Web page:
5 Things You Should Know About the Great Flossing Debate of 2016

I got an interesting reader question a few days ago, in the form of a rather perplexed/angry/tentatively excited message asking if he could stop flossing. The asker (who shall remain nameless) was reacting to a story from the Associated Press called “The Medical Benefits of Dental Floss Unproven“.  In it, the AP tells their tale of trying to find out why the government was recommending daily flossing, given that it appeared there was no evidence to support the practice. They filed a Freedom of Information Act request, and not only did they never receive any evidence, but they later discovered the Department of Health and Human Services had dropped the recommendation. The reason? The effectiveness had never been studied. Oops.

So what do you need to know about this controversy? Is it okay to stop flossing? Here’s 5 things to help you make up your mind:

  1. The controversy isn’t new. While the AP story seems to have brought this issue in the public eye, it’s interesting to note that people have tried to call attention to this issue for a few years now. The article I linked to is from 2013, and it cites research from the last decade attempting to figure out if flossing actually works or not. While flossing has been recommended by dentists since about 1902 and by the US government since the 1970s, it has not gone unnoticed that it’s never been studied.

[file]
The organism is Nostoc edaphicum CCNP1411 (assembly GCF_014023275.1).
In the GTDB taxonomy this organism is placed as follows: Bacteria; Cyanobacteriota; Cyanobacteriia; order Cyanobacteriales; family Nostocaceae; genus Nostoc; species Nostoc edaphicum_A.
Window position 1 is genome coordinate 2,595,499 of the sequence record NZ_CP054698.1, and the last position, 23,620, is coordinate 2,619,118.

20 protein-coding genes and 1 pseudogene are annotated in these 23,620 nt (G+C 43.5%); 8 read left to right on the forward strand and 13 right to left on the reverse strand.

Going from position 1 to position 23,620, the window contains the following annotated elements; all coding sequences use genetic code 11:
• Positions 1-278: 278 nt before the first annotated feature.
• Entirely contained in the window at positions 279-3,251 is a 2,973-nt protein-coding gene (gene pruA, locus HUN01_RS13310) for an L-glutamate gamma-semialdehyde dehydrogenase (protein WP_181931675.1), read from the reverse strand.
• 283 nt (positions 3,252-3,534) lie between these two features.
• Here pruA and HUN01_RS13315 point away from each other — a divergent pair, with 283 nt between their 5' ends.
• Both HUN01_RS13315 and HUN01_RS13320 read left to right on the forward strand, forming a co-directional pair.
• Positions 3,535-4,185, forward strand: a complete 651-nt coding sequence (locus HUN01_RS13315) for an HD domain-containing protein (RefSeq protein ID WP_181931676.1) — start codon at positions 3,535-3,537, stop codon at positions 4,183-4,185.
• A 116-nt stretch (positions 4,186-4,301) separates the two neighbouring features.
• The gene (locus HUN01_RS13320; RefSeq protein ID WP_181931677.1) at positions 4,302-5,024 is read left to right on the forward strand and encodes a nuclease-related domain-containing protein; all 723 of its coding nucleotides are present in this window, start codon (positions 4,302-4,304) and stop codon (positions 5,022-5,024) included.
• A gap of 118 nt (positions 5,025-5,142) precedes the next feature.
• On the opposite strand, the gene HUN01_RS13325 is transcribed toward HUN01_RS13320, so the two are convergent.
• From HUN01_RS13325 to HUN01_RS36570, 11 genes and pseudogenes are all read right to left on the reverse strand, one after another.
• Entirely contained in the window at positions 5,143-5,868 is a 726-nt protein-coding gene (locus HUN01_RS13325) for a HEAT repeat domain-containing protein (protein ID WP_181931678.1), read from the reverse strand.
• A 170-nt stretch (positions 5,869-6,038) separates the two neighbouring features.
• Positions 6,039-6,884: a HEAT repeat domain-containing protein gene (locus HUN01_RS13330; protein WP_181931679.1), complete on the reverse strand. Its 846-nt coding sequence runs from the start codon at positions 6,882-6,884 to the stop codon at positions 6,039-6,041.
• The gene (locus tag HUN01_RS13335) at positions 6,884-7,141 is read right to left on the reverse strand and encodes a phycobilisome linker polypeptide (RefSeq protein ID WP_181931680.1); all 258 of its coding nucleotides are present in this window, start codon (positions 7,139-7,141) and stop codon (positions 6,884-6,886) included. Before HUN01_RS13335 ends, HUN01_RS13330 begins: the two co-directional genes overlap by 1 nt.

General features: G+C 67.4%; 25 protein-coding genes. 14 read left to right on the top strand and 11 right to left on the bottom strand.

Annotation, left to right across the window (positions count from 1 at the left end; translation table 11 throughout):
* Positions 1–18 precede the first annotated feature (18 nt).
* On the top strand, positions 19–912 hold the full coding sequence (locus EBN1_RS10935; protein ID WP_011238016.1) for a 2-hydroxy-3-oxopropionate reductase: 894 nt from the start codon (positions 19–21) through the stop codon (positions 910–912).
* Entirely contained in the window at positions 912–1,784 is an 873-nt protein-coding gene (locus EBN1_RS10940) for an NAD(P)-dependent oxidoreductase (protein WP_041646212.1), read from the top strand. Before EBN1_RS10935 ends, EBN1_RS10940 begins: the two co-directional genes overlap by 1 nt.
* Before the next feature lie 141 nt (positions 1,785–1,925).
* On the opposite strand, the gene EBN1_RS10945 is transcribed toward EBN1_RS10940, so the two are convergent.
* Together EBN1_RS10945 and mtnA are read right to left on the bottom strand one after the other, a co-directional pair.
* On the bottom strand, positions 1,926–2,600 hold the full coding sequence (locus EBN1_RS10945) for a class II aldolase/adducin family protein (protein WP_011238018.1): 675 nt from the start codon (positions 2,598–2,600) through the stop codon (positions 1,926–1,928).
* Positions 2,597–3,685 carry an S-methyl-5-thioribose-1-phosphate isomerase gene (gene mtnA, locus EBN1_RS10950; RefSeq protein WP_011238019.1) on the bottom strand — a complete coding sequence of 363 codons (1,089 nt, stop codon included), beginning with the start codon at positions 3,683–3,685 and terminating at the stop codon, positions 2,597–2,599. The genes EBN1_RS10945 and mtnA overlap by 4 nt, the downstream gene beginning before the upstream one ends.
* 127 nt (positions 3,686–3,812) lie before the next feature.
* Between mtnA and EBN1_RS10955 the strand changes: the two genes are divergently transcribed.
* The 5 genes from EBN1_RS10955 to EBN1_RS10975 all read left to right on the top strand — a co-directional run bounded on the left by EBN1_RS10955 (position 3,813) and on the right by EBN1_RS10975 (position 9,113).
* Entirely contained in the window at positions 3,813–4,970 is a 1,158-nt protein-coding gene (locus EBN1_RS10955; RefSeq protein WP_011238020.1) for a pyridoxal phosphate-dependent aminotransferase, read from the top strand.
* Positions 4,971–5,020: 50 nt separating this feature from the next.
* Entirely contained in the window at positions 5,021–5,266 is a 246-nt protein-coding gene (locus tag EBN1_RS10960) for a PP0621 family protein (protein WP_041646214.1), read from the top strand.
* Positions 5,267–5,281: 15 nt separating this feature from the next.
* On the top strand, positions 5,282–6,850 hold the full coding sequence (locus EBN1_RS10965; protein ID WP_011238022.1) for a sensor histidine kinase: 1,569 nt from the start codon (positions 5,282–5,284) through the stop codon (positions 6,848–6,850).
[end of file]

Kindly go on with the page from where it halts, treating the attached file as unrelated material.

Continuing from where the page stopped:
2. The current studies are a bit of a mess. Okay, so if everyone kinda knew this was a problem, why hasn’t it been resolved? Well it turns out it’s actually really freaking difficult to resolve something like this. The problem is two-fold: people hate flossing and flossing is hard to do correctly. Some studies have had people get flossed by a hygienist every day, and those folks had fewer cavities. However, when the same study looked at people who had been trained to floss themselves, they found no difference between them and those who didn’t floss. Many other studies found only tiny effects, and a meta-analysis concluded that there was no real evidence it prevented gingivitis or plaque build up. Does this require more time investment? Better technique? Or is it just that conscientious people who brush are pretty much okay either way? We don’t actually know….thus the controversy.
  3. Absence of evidence isn’t evidence of absence. All that being said, it’s important to note that no one is saying flossing is bad for you. At worst it may be useless, or at least useless the way most of us actually do it.  However, most dentists agree that you need to do something to remove bacteria and plaque from between your teeth, and that shouldn’t be taken lightly. It’s absolutely great for people to call out the American Dental Association and the Department of Health and Human Services for recommendations without evidence, but we shouldn’t make the mistake of believing that this proves flossing is useless. That assertion also has no evidence.